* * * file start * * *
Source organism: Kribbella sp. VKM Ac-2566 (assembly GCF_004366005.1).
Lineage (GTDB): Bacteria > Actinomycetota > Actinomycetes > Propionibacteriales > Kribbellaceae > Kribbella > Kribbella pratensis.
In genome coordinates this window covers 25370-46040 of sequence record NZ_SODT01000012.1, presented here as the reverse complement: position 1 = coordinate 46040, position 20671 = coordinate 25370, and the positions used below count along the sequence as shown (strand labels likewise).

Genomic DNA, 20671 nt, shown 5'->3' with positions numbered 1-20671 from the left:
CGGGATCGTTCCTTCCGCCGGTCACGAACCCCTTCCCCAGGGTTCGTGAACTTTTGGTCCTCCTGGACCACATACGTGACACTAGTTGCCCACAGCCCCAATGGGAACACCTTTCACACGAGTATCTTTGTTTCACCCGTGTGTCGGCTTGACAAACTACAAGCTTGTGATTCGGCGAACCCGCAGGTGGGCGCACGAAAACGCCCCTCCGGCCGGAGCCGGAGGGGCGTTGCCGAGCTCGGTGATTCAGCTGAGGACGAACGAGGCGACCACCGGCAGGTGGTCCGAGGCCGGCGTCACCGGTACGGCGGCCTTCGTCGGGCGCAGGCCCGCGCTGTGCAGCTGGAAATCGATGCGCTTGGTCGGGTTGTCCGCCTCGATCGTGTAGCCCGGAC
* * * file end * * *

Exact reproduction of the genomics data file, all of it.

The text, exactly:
Source organism: Kribbella sp. VKM Ac-2566 (assembly GCF_004366005.1).
Lineage (GTDB): Bacteria > Actinomycetota > Actinomycetes > Propionibacteriales > Kribbellaceae > Kribbella > Kribbella pratensis.
In genome coordinates this window covers 25370-46040 of sequence record NZ_SODT01000012.1, presented here as the reverse complement: position 1 = coordinate 46040, position 20671 = coordinate 25370, and the positions used below count along the sequence as shown (strand labels likewise).

Genomic DNA, 20671 nt, shown 5'->3' with positions numbered 1-20671 from the left:
CGGGATCGTTCCTTCCGCCGGTCACGAACCCCTTCCCCAGGGTTCGTGAACTTTTGGTCCTCCTGGACCACATACGTGACACTAGTTGCCCACAGCCCCAATGGGAACACCTTTCACACGAGTATCTTTGTTTCACCCGTGTGTCGGCTTGACAAACTACAAGCTTGTGATTCGGCGAACCCGCAGGTGGGCGCACGAAAACGCCCCTCCGGCCGGAGCCGGAGGGGCGTTGCCGAGCTCGGTGATTCAGCTGAGGACGAACGAGGCGACCACCGGCAGGTGGTCCGAGGCCGGCGTCACCGGTACGGCGGCCTTCGTCGGGCGCAGGCCCGCGCTGTGCAGCTGGAAATCGATGCGCTTGGTCGGGTTGTCCGCCTCGATCGTGTAGCCCGGAC